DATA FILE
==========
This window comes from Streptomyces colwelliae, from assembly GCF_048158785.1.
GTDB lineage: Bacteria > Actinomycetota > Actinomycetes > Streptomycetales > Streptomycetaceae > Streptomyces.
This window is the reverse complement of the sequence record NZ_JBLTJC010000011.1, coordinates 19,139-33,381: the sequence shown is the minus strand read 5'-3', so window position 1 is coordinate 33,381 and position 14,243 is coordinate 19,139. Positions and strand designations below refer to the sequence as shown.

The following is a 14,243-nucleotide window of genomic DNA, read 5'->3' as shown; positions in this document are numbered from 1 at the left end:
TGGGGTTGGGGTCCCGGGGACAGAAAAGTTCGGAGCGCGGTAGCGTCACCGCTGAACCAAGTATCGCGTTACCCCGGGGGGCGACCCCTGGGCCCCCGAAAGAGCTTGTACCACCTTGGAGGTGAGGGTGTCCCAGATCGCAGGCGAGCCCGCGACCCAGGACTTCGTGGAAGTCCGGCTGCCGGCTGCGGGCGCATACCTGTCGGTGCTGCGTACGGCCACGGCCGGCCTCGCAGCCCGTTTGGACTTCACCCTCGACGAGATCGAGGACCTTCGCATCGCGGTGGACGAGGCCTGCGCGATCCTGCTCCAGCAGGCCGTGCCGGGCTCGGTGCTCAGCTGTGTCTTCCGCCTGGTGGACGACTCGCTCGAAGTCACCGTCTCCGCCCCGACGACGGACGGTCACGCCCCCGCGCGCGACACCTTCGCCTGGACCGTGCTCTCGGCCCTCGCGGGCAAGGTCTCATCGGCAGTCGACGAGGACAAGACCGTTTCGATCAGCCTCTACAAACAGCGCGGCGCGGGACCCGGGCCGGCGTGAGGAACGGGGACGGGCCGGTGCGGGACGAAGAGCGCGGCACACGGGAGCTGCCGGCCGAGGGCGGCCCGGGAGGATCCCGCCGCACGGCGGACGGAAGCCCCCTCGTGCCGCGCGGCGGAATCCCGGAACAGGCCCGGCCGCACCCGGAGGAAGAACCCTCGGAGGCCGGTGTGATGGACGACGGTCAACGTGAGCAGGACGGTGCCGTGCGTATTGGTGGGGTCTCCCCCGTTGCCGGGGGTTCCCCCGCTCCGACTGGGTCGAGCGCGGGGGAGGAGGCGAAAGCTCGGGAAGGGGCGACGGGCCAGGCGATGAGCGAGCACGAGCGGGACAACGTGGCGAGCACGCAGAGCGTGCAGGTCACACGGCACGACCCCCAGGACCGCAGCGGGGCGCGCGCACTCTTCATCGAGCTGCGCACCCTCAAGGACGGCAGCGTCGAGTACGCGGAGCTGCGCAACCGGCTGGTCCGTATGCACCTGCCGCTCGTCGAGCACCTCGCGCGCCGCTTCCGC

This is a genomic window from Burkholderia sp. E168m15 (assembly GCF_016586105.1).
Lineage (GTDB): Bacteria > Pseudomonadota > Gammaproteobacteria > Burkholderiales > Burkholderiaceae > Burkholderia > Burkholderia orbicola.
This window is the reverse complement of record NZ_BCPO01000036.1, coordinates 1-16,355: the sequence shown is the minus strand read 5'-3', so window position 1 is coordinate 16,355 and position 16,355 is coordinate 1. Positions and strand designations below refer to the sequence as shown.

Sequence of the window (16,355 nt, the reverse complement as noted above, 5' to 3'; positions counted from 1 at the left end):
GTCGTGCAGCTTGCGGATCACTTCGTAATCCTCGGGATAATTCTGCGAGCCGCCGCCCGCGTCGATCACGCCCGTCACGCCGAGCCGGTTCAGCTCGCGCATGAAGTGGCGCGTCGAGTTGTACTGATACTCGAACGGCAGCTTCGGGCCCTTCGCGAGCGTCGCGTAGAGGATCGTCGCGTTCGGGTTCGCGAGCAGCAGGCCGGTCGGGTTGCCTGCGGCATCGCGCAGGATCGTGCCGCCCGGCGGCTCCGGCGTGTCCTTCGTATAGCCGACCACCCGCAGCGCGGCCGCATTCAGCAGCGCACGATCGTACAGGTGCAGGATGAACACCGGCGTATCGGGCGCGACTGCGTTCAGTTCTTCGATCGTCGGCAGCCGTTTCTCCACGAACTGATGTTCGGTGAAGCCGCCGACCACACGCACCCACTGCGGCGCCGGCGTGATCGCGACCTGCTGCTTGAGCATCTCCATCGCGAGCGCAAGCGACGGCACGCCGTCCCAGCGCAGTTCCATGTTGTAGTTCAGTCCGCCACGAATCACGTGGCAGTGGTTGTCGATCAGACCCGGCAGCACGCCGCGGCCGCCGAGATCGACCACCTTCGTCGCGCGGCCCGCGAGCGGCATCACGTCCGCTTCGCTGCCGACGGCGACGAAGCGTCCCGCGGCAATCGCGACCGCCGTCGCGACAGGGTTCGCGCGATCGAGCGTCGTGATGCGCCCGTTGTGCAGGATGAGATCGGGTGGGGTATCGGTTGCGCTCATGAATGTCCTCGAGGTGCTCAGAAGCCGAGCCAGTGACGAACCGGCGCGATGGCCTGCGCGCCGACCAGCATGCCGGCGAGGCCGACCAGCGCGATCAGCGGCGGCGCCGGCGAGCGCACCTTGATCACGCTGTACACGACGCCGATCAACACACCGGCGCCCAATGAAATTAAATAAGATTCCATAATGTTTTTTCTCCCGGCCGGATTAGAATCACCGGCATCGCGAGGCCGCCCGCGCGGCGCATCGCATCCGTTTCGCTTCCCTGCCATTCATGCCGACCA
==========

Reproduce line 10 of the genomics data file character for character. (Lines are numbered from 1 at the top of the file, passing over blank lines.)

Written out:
GTCGTGCAGCTTGCGGATCACTTCGTAATCCTCGGGATAATTCTGCGAGCCGCCGCCCGCGTCGATCACGCCCGTCACGCCGAGCCGGTTCAGCTCGCGCATGAAGTGGCGCGTCGAGTTGTACTGATACTCGAACGGCAGCTTCGGGCCCTTCGCGAGCGTCGCGTAGAGGATCGTCGCGTTCGGGTTCGCGAGCAGCAGGCCGGTCGGGTTGCCTGCGGCATCGCGCAGGATCGTGCCGCCCGGCGGCTCCGGCGTGTCCTTCGTATAGCCGACCACCCGCAGCGCGGCCGCATTCAGCAGCGCACGATCGTACAGGTGCAGGATGAACACCGGCGTATCGGGCGCGACTGCGTTCAGTTCTTCGATCGTCGGCAGCCGTTTCTCCACGAACTGATGTTCGGTGAAGCCGCCGACCACACGCACCCACTGCGGCGCCGGCGTGATCGCGACCTGCTGCTTGAGCATCTCCATCGCGAGCGCAAGCGACGGCACGCCGTCCCAGCGCAGTTCCATGTTGTAGTTCAGTCCGCCACGAATCACGTGGCAGTGGTTGTCGATCAGACCCGGCAGCACGCCGCGGCCGCCGAGATCGACCACCTTCGTCGCGCGGCCCGCGAGCGGCATCACGTCCGCTTCGCTGCCGACGGCGACGAAGCGTCCCGCGGCAATCGCGACCGCCGTCGCGACAGGGTTCGCGCGATCGAGCGTCGTGATGCGCCCGTTGTGCAGGATGAGATCGGGTGGGGTATCGGTTGCGCTCATGAATGTCCTCGAGGTGCTCAGAAGCCGAGCCAGTGACGAACCGGCGCGATGGCCTGCGCGCCGACCAGCATGCCGGCGAGGCCGACCAGCGCGATCAGCGGCGGCGCCGGCGAGCGCACCTTGATCACGCTGTACACGACGCCGATCAACACACCGGCGCCCAATGAAATTAAATAAGATTCCATAATGTTTTTTCTCCCGGCCGGATTAGAATCACCGGCATCGCGAGGCCGCCCGCGCGGCGCATCGCATCCGTTTCGCTTCCCTGCCATTCATGCCGACCA